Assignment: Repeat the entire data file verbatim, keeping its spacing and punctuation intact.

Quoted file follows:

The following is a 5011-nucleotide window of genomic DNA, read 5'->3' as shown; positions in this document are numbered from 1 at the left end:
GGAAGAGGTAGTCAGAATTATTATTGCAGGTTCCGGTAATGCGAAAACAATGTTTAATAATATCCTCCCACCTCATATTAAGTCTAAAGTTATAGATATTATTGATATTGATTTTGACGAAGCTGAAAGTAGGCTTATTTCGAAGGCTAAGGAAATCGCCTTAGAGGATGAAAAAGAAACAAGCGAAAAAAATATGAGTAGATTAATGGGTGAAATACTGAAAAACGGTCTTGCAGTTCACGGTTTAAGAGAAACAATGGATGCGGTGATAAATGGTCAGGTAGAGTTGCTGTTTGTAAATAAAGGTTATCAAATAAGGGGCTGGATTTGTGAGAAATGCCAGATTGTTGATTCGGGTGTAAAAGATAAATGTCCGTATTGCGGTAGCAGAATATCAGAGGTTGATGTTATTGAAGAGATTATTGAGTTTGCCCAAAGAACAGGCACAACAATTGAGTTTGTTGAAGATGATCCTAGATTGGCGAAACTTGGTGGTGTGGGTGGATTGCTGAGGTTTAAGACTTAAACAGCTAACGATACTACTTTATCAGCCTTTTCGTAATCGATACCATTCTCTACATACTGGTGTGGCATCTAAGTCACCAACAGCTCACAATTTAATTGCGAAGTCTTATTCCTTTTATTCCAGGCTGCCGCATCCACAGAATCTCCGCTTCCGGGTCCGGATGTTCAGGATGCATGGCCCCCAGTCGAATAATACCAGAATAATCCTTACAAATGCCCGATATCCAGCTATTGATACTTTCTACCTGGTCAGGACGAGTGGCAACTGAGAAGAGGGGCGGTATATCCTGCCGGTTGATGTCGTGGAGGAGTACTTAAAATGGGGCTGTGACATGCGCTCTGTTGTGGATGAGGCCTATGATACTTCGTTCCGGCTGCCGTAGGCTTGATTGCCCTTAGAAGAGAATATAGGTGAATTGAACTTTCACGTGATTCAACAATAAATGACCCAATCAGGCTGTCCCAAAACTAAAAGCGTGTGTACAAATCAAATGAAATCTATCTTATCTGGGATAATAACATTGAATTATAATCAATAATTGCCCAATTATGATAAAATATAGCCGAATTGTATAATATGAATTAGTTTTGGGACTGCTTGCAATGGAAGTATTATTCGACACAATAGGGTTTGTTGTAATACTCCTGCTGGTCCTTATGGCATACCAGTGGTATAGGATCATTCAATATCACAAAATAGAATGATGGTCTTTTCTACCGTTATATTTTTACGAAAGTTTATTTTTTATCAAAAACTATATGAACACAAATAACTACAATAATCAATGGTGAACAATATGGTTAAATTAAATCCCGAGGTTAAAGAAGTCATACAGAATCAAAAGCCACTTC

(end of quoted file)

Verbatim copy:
The following is a 5011-nucleotide window of genomic DNA, read 5'->3' as shown; positions in this document are numbered from 1 at the left end:
GGAAGAGGTAGTCAGAATTATTATTGCAGGTTCCGGTAATGCGAAAACAATGTTTAATAATATCCTCCCACCTCATATTAAGTCTAAAGTTATAGATATTATTGATATTGATTTTGACGAAGCTGAAAGTAGGCTTATTTCGAAGGCTAAGGAAATCGCCTTAGAGGATGAAAAAGAAACAAGCGAAAAAAATATGAGTAGATTAATGGGTGAAATACTGAAAAACGGTCTTGCAGTTCACGGTTTAAGAGAAACAATGGATGCGGTGATAAATGGTCAGGTAGAGTTGCTGTTTGTAAATAAAGGTTATCAAATAAGGGGCTGGATTTGTGAGAAATGCCAGATTGTTGATTCGGGTGTAAAAGATAAATGTCCGTATTGCGGTAGCAGAATATCAGAGGTTGATGTTATTGAAGAGATTATTGAGTTTGCCCAAAGAACAGGCACAACAATTGAGTTTGTTGAAGATGATCCTAGATTGGCGAAACTTGGTGGTGTGGGTGGATTGCTGAGGTTTAAGACTTAAACAGCTAACGATACTACTTTATCAGCCTTTTCGTAATCGATACCATTCTCTACATACTGGTGTGGCATCTAAGTCACCAACAGCTCACAATTTAATTGCGAAGTCTTATTCCTTTTATTCCAGGCTGCCGCATCCACAGAATCTCCGCTTCCGGGTCCGGATGTTCAGGATGCATGGCCCCCAGTCGAATAATACCAGAATAATCCTTACAAATGCCCGATATCCAGCTATTGATACTTTCTACCTGGTCAGGACGAGTGGCAACTGAGAAGAGGGGCGGTATATCCTGCCGGTTGATGTCGTGGAGGAGTACTTAAAATGGGGCTGTGACATGCGCTCTGTTGTGGATGAGGCCTATGATACTTCGTTCCGGCTGCCGTAGGCTTGATTGCCCTTAGAAGAGAATATAGGTGAATTGAACTTTCACGTGATTCAACAATAAATGACCCAATCAGGCTGTCCCAAAACTAAAAGCGTGTGTACAAATCAAATGAAATCTATCTTATCTGGGATAATAACATTGAATTATAATCAATAATTGCCCAATTATGATAAAATATAGCCGAATTGTATAATATGAATTAGTTTTGGGACTGCTTGCAATGGAAGTATTATTCGACACAATAGGGTTTGTTGTAATACTCCTGCTGGTCCTTATGGCATACCAGTGGTATAGGATCATTCAATATCACAAAATAGAATGATGGTCTTTTCTACCGTTATATTTTTACGAAAGTTTATTTTTTATCAAAAACTATATGAACACAAATAACTACAATAATCAATGGTGAACAATATGGTTAAATTAAATCCCGAGGTTAAAGAAGTCATACAGAATCAAAAGCCACTTC